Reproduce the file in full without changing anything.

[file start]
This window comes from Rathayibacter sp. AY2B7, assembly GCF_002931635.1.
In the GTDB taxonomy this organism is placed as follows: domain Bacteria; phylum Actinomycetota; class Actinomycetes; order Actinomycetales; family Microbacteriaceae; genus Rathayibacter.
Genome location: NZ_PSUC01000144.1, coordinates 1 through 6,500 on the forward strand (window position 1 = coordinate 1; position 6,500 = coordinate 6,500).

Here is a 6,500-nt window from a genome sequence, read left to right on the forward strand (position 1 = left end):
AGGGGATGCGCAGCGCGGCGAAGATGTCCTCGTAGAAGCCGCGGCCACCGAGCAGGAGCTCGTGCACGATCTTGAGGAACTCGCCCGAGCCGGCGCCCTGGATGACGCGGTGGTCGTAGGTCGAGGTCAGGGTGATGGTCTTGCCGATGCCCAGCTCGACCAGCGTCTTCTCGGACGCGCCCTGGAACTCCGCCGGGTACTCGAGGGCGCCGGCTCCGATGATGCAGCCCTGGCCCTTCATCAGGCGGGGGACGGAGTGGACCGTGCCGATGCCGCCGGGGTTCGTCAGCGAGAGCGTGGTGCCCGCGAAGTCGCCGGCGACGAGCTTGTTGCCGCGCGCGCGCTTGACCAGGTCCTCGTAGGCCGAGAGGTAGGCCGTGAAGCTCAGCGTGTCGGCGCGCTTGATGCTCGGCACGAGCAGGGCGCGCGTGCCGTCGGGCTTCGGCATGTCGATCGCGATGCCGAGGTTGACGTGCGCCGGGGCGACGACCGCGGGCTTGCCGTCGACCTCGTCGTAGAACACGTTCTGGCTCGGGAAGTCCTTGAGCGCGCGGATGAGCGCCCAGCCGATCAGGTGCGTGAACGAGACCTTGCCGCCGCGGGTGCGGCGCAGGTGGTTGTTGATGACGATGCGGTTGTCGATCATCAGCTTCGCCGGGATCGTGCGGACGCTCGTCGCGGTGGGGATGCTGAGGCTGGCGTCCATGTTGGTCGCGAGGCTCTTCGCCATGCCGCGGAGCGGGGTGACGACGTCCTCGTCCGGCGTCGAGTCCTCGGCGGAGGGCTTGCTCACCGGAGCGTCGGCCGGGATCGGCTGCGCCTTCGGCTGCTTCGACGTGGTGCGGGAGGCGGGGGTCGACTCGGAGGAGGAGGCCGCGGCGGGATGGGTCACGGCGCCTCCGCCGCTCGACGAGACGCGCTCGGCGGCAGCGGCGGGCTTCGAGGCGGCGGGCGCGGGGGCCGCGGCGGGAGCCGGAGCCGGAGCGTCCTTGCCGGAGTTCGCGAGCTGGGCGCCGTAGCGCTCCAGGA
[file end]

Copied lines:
This window comes from Rathayibacter sp. AY2B7, assembly GCF_002931635.1.
In the GTDB taxonomy this organism is placed as follows: domain Bacteria; phylum Actinomycetota; class Actinomycetes; order Actinomycetales; family Microbacteriaceae; genus Rathayibacter.
Genome location: NZ_PSUC01000144.1, coordinates 1 through 6,500 on the forward strand (window position 1 = coordinate 1; position 6,500 = coordinate 6,500).

Here is a 6,500-nt window from a genome sequence, read left to right on the forward strand (position 1 = left end):
AGGGGATGCGCAGCGCGGCGAAGATGTCCTCGTAGAAGCCGCGGCCACCGAGCAGGAGCTCGTGCACGATCTTGAGGAACTCGCCCGAGCCGGCGCCCTGGATGACGCGGTGGTCGTAGGTCGAGGTCAGGGTGATGGTCTTGCCGATGCCCAGCTCGACCAGCGTCTTCTCGGACGCGCCCTGGAACTCCGCCGGGTACTCGAGGGCGCCGGCTCCGATGATGCAGCCCTGGCCCTTCATCAGGCGGGGGACGGAGTGGACCGTGCCGATGCCGCCGGGGTTCGTCAGCGAGAGCGTGGTGCCCGCGAAGTCGCCGGCGACGAGCTTGTTGCCGCGCGCGCGCTTGACCAGGTCCTCGTAGGCCGAGAGGTAGGCCGTGAAGCTCAGCGTGTCGGCGCGCTTGATGCTCGGCACGAGCAGGGCGCGCGTGCCGTCGGGCTTCGGCATGTCGATCGCGATGCCGAGGTTGACGTGCGCCGGGGCGACGACCGCGGGCTTGCCGTCGACCTCGTCGTAGAACACGTTCTGGCTCGGGAAGTCCTTGAGCGCGCGGATGAGCGCCCAGCCGATCAGGTGCGTGAACGAGACCTTGCCGCCGCGGGTGCGGCGCAGGTGGTTGTTGATGACGATGCGGTTGTCGATCATCAGCTTCGCCGGGATCGTGCGGACGCTCGTCGCGGTGGGGATGCTGAGGCTGGCGTCCATGTTGGTCGCGAGGCTCTTCGCCATGCCGCGGAGCGGGGTGACGACGTCCTCGTCCGGCGTCGAGTCCTCGGCGGAGGGCTTGCTCACCGGAGCGTCGGCCGGGATCGGCTGCGCCTTCGGCTGCTTCGACGTGGTGCGGGAGGCGGGGGTCGACTCGGAGGAGGAGGCCGCGGCGGGATGGGTCACGGCGCCTCCGCCGCTCGACGAGACGCGCTCGGCGGCAGCGGCGGGCTTCGAGGCGGCGGGCGCGGGGGCCGCGGCGGGAGCCGGAGCCGGAGCGTCCTTGCCGGAGTTCGCGAGCTGGGCGCCGTAGCGCTCCAGGA